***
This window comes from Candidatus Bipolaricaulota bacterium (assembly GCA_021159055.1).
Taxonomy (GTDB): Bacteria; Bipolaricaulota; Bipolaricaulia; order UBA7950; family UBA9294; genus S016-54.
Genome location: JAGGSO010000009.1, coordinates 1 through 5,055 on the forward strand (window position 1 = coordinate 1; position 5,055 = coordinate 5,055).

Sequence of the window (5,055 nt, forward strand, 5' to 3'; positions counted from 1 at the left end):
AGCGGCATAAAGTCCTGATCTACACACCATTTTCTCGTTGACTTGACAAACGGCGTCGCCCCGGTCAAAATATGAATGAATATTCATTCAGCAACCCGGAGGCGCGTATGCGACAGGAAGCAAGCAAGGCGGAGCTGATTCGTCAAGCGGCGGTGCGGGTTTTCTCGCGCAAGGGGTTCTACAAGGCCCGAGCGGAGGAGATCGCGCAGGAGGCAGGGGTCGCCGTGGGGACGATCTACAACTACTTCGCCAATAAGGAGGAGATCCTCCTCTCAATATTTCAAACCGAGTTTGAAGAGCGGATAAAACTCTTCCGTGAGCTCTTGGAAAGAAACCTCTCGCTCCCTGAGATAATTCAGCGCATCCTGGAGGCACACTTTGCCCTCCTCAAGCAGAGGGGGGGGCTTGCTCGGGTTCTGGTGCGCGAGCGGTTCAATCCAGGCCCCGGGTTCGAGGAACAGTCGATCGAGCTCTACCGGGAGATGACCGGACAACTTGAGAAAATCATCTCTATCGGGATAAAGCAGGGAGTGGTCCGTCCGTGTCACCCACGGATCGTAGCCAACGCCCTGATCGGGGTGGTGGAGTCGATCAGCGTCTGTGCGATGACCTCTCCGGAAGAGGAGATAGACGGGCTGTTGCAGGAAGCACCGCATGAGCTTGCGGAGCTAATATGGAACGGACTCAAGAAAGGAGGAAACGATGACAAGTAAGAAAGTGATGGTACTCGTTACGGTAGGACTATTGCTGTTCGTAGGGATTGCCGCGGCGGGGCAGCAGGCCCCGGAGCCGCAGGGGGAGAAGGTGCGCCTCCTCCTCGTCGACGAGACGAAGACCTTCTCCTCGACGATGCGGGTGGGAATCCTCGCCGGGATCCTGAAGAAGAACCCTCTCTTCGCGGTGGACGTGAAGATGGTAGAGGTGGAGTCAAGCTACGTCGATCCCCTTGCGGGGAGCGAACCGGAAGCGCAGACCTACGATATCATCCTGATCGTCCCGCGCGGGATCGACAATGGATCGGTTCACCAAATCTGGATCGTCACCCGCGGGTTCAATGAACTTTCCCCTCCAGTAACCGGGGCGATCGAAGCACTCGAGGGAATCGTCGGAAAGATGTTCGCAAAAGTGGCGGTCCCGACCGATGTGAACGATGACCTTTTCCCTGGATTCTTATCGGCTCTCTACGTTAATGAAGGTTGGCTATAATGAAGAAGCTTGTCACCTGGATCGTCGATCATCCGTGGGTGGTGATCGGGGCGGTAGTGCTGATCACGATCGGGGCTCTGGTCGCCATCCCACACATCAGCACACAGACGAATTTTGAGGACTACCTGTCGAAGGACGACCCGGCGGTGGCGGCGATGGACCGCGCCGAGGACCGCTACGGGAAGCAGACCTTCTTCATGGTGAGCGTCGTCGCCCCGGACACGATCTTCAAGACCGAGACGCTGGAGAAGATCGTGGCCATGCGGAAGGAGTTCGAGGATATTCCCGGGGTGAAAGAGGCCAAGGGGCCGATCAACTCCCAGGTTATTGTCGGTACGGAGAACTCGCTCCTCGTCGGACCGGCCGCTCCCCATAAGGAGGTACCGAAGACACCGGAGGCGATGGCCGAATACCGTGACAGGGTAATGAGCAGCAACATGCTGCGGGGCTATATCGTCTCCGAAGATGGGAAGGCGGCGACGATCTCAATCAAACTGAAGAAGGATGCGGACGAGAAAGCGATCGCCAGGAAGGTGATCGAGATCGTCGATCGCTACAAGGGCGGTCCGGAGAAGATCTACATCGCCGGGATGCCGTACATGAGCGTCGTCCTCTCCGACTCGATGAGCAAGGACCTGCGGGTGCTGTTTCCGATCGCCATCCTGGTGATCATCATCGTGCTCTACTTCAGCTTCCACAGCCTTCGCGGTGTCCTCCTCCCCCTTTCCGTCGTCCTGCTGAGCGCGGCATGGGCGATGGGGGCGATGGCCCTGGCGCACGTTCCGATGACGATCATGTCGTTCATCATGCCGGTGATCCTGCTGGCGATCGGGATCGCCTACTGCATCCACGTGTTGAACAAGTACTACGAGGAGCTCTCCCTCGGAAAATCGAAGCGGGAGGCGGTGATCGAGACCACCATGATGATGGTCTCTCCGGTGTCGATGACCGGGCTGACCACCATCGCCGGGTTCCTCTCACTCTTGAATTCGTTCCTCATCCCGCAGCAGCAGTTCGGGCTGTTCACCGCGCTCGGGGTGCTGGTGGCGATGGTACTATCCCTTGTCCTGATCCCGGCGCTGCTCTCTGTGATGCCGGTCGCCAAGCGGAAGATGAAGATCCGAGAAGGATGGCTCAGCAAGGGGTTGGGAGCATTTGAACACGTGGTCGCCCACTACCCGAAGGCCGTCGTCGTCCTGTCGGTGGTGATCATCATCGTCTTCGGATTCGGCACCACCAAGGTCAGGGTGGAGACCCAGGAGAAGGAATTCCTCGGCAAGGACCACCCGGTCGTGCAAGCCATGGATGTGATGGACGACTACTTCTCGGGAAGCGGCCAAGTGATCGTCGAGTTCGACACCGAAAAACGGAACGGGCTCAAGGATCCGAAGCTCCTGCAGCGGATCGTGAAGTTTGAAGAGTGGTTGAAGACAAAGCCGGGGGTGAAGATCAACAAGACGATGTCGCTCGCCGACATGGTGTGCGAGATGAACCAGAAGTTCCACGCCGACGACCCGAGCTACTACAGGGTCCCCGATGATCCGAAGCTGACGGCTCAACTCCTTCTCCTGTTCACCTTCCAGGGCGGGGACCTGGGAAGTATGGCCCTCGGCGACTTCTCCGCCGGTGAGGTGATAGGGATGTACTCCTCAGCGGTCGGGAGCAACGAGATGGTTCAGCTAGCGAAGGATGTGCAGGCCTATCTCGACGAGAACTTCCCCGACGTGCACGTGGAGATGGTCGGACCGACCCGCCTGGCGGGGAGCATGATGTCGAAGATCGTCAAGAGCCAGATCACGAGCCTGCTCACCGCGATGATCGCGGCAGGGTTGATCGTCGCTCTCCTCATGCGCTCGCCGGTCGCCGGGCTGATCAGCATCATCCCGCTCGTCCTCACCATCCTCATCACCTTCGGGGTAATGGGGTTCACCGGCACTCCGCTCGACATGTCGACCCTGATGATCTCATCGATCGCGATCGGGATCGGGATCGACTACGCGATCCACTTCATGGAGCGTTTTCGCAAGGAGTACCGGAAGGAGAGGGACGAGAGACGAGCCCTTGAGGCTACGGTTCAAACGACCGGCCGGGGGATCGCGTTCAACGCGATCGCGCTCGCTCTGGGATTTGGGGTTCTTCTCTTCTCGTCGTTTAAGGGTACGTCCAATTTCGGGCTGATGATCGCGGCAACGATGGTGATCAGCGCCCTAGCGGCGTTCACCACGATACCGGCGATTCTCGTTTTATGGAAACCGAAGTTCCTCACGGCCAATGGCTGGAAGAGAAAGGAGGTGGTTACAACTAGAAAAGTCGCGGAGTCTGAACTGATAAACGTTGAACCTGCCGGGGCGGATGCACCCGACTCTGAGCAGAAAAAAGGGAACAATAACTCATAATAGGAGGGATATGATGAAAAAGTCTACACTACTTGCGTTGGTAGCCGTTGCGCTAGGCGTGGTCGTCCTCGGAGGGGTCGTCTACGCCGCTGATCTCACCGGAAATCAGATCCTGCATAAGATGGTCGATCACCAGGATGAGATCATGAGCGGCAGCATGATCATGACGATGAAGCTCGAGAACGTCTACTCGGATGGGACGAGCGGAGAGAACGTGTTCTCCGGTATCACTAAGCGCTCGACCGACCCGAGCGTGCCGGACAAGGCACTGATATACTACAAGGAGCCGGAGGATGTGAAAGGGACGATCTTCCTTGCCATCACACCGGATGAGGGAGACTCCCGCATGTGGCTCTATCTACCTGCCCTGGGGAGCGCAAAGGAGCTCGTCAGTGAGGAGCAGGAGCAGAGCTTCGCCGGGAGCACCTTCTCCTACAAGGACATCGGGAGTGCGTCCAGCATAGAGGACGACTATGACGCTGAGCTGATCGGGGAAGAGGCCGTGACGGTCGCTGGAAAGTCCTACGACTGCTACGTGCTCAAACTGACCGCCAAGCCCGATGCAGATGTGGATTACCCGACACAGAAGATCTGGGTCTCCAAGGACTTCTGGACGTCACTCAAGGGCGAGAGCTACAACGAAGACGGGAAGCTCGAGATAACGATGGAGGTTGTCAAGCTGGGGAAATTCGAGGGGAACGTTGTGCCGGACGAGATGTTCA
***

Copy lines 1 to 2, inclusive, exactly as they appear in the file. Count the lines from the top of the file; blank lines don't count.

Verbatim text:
This window comes from Candidatus Bipolaricaulota bacterium (assembly GCA_021159055.1).
Taxonomy (GTDB): Bacteria; Bipolaricaulota; Bipolaricaulia; order UBA7950; family UBA9294; genus S016-54.